Get a free ticket to Strings Attached and enjoy a feel-good evening of music, dancing and games at Muri Okunola Park, Lagos on May 11, 2024.


My friend and I had nothing to do while waiting for NYSC. On a random day, he came to me and said he’d gotten the contact of a “baba” that could help us get rich. I wasn’t desperate for wealth, but my friend was. But I decided to follow him to the man’s place for support. To be honest, I was just curious to see what the ritual process looks like.

We spent almost six hours on the road before we got to the place in a deserted village in Abeokuta. I could tell something was off the moment we arrived — the people there stared at us as though they were asking us,  “What are you people looking for here?”

The baba had a decent house and received us warmly. After we sat for a while, he invited us to follow him to his shrine. I didn’t follow them since it was my friend who wanted it.  After they left, I fell into a deep sleep that I’m convinced wasn’t natural. I don’t know how many hours I was out for, but I was still dizzy AF when we left. The journey home was a blur, and I didn’t feel like myself till I woke up the next morning.

I spent the next few days thinking about what happened. Was a sleep spell cast on me? Was my friend in on it? What if they’d unalived me? It also didn’t help that my friend didn’t want to talk about it. He relocated shortly after that incident and we’re still in touch, but I still think about that journey.


My SS 3 class organised a graduation party after we finished our final exams. It was the first big party we’d attend outside the school premises and everyone wanted to show up in their best. My friend came up with a wild idea of driving his dad’s car because his parents weren’t home. He’d been talking about learning how to drive during holidays so I assumed he knew how to drive. On the day of the party, he showed up with the car at my house and again I thought “If he made it to my house, he knows how to drive”.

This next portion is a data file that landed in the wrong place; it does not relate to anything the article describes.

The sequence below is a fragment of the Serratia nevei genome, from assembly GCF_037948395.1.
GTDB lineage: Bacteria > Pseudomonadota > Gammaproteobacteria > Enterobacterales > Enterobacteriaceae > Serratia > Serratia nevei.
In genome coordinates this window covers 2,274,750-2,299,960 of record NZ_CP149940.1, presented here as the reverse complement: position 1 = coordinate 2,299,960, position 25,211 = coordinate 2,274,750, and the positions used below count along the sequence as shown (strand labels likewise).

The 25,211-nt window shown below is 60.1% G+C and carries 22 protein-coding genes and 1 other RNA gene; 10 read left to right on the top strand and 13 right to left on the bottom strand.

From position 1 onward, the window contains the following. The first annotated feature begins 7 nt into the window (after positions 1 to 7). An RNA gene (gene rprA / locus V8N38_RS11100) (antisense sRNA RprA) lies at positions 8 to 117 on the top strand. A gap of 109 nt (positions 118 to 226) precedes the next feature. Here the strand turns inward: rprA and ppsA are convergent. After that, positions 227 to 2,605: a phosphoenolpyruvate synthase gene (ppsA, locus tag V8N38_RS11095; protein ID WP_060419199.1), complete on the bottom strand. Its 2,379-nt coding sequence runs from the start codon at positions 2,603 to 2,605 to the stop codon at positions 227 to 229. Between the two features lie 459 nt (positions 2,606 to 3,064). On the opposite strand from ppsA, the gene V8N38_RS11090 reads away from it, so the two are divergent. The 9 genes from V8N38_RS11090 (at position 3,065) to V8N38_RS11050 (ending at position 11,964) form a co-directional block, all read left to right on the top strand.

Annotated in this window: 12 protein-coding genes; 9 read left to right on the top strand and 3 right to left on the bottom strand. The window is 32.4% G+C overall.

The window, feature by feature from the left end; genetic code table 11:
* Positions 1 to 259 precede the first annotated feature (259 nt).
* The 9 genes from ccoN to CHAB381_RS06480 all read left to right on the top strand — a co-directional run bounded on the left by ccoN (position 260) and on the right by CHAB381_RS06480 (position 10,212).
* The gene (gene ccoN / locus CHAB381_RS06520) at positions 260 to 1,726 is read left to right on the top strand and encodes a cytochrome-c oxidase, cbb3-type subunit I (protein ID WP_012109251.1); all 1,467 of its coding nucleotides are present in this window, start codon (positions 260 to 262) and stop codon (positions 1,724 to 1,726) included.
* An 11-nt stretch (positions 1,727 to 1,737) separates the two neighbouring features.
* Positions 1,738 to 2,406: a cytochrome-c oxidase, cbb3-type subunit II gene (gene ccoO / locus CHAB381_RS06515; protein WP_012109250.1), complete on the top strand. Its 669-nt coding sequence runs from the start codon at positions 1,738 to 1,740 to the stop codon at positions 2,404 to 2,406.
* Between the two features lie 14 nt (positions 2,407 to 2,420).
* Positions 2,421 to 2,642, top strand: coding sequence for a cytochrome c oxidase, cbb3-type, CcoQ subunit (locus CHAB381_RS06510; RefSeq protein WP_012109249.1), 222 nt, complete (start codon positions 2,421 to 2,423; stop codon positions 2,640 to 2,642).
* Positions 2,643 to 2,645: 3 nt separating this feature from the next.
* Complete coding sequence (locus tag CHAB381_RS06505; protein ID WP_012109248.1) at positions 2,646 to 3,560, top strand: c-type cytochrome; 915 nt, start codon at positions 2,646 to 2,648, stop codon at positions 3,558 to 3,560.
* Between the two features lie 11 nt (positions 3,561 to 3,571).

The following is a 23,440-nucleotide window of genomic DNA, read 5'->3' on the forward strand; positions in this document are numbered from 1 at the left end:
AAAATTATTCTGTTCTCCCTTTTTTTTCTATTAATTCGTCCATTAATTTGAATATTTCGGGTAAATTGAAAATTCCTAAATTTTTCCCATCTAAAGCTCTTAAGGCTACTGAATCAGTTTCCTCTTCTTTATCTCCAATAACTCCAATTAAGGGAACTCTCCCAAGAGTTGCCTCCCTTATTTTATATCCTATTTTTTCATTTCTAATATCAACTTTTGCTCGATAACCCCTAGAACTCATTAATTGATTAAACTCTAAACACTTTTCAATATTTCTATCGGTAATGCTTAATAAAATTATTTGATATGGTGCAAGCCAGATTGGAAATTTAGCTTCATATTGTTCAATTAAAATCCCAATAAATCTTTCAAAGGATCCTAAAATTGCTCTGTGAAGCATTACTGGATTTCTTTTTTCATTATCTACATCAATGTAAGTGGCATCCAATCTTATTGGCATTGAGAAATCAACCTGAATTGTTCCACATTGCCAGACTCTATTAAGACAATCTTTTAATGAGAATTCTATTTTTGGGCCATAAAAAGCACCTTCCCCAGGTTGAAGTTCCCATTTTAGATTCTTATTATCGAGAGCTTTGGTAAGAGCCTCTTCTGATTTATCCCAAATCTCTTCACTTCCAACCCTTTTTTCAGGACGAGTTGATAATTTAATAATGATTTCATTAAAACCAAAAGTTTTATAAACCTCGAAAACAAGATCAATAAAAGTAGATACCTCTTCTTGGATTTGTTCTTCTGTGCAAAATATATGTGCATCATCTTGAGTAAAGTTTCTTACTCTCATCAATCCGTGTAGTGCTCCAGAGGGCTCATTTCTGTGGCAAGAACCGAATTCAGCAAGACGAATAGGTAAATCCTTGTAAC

Everything was smooth until we got to the Third Mainland Bridge. I don’t know if it was the water or the length of the bridge, but something wasn’t right. Also, my friend suddenly suffered a panic attack and we got hit from the back before he could park. It didn’t take long for a crowd of adults to gather asking why young boys like us were driving. My friend’s parents were out of town so we had to call my parents. My dad was furious, but he arranged for a towing vehicle to get us and the car off the bridge.  Interestingly, I didn’t get any lashing at home because everyone was just grateful we were alive.

In the mood for one more memorable adventure with your bestie? Then Strings Attached is where you should be.

We’re collaborating with One Bank to bring all the super cool people to our yard on Saturday, May 11, 2024, at Muri Okunola Park.

Want to be a part of “Strings Attached”, the hottest community festival ever? All you have to do is download the OneBank by Sterling app, create a new account using ZIKOKO as the referral code, and your ticket will be reserved. The free tickets will be given out on a first-come, first-served basis, so hit the app store ASAP.